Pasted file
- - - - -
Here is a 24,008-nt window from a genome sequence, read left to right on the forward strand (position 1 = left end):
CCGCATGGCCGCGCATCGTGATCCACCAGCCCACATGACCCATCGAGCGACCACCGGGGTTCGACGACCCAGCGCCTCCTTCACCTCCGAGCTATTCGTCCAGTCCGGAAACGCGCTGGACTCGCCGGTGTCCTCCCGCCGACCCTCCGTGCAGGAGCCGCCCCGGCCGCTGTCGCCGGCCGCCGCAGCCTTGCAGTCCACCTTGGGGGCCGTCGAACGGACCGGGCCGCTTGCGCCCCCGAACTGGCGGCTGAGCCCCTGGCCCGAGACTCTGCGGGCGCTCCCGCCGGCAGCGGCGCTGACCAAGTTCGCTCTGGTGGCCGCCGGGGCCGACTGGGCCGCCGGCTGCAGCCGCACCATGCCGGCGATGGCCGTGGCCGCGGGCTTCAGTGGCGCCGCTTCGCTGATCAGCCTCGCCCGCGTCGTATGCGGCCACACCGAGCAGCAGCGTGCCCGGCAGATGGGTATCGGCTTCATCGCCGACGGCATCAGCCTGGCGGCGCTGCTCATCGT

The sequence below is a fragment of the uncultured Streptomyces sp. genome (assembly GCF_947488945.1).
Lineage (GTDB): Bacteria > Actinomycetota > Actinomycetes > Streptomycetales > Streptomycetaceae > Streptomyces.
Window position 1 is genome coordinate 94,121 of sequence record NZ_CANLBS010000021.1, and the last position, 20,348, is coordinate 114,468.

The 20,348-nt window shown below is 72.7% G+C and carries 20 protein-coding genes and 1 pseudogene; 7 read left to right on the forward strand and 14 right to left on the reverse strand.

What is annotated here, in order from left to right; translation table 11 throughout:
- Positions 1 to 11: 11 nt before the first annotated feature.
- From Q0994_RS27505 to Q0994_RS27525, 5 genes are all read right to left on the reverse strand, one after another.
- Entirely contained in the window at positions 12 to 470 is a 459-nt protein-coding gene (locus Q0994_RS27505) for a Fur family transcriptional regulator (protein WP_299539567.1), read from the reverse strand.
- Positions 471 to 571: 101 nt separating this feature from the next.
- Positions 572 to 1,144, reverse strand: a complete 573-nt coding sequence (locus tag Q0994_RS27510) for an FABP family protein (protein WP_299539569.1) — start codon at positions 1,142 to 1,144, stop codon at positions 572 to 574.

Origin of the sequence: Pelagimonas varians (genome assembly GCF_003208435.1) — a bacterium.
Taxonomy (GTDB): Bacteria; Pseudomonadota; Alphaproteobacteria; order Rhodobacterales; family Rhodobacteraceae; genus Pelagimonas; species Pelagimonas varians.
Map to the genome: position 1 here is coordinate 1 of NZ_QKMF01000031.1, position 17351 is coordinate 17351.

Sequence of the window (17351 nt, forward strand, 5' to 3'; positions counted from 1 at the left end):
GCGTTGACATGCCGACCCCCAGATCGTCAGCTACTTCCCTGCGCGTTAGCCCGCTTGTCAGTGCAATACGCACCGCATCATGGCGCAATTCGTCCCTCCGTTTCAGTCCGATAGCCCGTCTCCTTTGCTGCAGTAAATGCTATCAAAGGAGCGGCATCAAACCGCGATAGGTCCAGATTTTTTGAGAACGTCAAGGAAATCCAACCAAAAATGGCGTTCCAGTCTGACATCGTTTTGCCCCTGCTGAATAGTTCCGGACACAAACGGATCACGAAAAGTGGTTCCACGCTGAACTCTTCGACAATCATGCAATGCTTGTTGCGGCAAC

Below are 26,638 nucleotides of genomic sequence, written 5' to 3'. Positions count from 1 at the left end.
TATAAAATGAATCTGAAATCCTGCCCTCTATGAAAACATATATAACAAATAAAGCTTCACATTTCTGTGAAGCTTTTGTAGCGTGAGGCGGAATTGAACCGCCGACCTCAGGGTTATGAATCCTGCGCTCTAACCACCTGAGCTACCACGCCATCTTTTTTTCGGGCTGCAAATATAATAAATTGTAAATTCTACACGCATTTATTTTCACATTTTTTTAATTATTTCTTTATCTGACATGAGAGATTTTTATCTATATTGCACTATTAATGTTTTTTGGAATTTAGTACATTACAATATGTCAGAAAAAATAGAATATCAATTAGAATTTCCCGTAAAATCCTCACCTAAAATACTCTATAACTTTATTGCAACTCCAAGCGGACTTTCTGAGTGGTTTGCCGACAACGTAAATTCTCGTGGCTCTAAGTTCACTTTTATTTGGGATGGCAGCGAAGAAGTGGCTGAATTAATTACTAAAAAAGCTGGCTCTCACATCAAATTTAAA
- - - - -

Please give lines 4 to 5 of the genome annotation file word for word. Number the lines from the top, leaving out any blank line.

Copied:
Lineage (GTDB): Bacteria > Actinomycetota > Actinomycetes > Streptomycetales > Streptomycetaceae > Streptomyces.
Window position 1 is genome coordinate 94,121 of sequence record NZ_CANLBS010000021.1, and the last position, 20,348, is coordinate 114,468.